ISTANBUL (Reuters) - Secretary of State Hillary Clinton agreed with a major global Islamic organization on Friday to pursue new ways of resolving debates over religion without resorting to legal steps against defamation.
Clinton met Ekmeleddin Ihsanoglu, the head of the 57-nation Organization of the Islamic Conference (OIC), in Istanbul to help set up new international mechanisms both protect free speech and combat religious discrimination around the world.
“Together we have begun to overcome the false divide that pits religious sensitivities against freedom of religion. We are pursuing a new approach based on concrete steps to fight intolerance wherever it occurs,” Clinton said.
Under heavy U.S. pressure, the OIC agreed in March to set aside its 12-year campaign to have religions protected from defamation, a step which allowed the U.N. Human Rights Council to approve a broader plan on religious tolerance.
Western countries and their Latin American allies, strong opponents of the defamation concept, joined Muslim and African states in backing without vote the new approach that switches focus from protecting beliefs to protecting believers.
Ihsanoglu underscored that the OIC’s aim was not to limit free expression, but to combat religious intolerance which he said was spreading dangerously around the world.
“Our cause, which stems from our general concern, should not be interpreted as calls for restriction of freedom,” he said.
“We believe that mutual understanding, tolerance, respect and empathy should also be accompanying components when we advocate supremacy of freedom of expression.”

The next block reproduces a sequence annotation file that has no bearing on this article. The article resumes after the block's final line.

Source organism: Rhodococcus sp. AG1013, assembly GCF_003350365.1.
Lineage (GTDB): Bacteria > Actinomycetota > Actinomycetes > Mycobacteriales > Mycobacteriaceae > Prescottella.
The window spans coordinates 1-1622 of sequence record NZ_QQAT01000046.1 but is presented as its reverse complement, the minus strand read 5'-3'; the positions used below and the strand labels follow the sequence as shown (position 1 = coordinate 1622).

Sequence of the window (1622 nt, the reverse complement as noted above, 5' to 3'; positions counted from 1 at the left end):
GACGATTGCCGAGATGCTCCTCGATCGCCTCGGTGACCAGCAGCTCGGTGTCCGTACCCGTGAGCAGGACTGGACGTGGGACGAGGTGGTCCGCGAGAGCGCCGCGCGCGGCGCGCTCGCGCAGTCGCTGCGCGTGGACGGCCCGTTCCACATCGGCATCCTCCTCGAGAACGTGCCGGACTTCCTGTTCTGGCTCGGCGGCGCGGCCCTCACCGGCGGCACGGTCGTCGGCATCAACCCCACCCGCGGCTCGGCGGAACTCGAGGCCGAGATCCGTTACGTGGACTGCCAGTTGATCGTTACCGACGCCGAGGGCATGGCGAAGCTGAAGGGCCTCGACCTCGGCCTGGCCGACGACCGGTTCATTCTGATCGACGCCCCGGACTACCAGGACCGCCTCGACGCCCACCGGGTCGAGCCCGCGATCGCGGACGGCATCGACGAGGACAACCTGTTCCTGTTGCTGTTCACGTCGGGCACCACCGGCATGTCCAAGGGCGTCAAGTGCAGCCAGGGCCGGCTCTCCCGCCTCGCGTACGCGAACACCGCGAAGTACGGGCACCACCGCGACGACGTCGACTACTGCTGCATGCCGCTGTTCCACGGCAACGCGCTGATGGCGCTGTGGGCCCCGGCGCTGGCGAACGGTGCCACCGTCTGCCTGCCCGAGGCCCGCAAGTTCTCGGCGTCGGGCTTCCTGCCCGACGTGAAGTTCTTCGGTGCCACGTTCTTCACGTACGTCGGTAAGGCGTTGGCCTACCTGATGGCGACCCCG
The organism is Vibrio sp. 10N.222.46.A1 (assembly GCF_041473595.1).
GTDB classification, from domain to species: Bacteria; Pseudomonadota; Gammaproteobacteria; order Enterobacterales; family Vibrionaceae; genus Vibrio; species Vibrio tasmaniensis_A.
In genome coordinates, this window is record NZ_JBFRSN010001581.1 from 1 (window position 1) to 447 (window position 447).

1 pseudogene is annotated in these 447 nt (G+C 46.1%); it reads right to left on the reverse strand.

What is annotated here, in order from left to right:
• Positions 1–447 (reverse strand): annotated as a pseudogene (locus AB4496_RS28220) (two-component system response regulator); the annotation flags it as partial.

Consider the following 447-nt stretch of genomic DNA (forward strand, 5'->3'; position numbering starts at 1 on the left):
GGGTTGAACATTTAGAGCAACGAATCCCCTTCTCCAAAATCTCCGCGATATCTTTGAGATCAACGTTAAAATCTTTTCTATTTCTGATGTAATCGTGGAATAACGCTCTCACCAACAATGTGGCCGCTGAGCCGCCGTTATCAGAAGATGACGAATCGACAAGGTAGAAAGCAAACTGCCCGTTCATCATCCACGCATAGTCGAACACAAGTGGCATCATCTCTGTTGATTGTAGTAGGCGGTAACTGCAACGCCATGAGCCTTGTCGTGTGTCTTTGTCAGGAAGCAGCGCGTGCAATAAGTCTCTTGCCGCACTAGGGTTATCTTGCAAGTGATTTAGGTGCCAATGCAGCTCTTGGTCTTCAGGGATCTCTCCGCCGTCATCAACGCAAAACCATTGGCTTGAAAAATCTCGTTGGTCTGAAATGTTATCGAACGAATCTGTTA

Both Ihsanoglu and Clinton outlined steps they would take to cultivate religious and cultural diversity along guidelines set by the U.N. Human Rights Commission, part of a process that will be overseen by the United Nations.
“These are fundamental freedoms that belong to all people in all places and they are certainly essential to democracy,” Clinton said. “We now need to move to implementation.”
The new approach calls on countries to protect freedom of religion and counter offensive expression through education, dialogue and public debate. It also calls for prohibitions on hate crimes and discrimination, but not to criminalize speech unless there is incitement to imminent violence.
Debates over international moves to “combat defamation of religion” have occurred regularly since 1998, pitting opponents who say such steps would violate free speech and against proponents who say they are necessary.
Since 1998, the OIC had won majority approval in the council and at the United Nations General Assembly for a series of resolutions on “combating defamation of religion.”
Critics said the concept ran against international law and free speech and allowed states where one religion predominates to keep religious minorities under tight control or even leave them open to forced conversion or oppression.
Islamic countries pointed to the publication of cartoons depicting the prophet Mohammed in Denmark in 2005, which sparked anti-Western violence in the Middle East and Asia, as examples of defamatory treatment of their faith that they wanted stopped.
Reporting by Andrew Quinn; Editing by Alison Williams